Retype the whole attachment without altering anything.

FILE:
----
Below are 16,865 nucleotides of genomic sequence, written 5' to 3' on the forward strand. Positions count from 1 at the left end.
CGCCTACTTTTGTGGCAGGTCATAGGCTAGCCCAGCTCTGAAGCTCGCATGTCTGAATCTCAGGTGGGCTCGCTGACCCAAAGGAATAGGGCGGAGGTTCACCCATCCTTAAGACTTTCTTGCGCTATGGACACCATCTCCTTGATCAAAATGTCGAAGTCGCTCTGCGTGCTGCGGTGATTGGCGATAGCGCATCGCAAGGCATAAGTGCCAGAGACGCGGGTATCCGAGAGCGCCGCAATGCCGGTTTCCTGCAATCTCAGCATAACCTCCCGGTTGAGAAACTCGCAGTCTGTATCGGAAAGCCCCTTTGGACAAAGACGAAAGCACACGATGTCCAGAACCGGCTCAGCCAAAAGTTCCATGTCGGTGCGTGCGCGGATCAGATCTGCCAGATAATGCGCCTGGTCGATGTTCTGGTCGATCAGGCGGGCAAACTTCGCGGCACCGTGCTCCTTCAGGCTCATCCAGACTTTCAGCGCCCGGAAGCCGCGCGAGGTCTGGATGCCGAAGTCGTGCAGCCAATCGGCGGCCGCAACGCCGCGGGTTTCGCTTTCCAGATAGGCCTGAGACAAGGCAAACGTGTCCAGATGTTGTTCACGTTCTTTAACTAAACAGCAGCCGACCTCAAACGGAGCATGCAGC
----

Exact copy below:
Below are 16,865 nucleotides of genomic sequence, written 5' to 3' on the forward strand. Positions count from 1 at the left end.
CGCCTACTTTTGTGGCAGGTCATAGGCTAGCCCAGCTCTGAAGCTCGCATGTCTGAATCTCAGGTGGGCTCGCTGACCCAAAGGAATAGGGCGGAGGTTCACCCATCCTTAAGACTTTCTTGCGCTATGGACACCATCTCCTTGATCAAAATGTCGAAGTCGCTCTGCGTGCTGCGGTGATTGGCGATAGCGCATCGCAAGGCATAAGTGCCAGAGACGCGGGTATCCGAGAGCGCCGCAATGCCGGTTTCCTGCAATCTCAGCATAACCTCCCGGTTGAGAAACTCGCAGTCTGTATCGGAAAGCCCCTTTGGACAAAGACGAAAGCACACGATGTCCAGAACCGGCTCAGCCAAAAGTTCCATGTCGGTGCGTGCGCGGATCAGATCTGCCAGATAATGCGCCTGGTCGATGTTCTGGTCGATCAGGCGGGCAAACTTCGCGGCACCGTGCTCCTTCAGGCTCATCCAGACTTTCAGCGCCCGGAAGCCGCGCGAGGTCTGGATGCCGAAGTCGTGCAGCCAATCGGCGGCCGCAACGCCGCGGGTTTCGCTTTCCAGATAGGCCTGAGACAAGGCAAACGTGTCCAGATGTTGTTCACGTTCTTTAACTAAACAGCAGCCGACCTCAAACGGAGCATGCAGC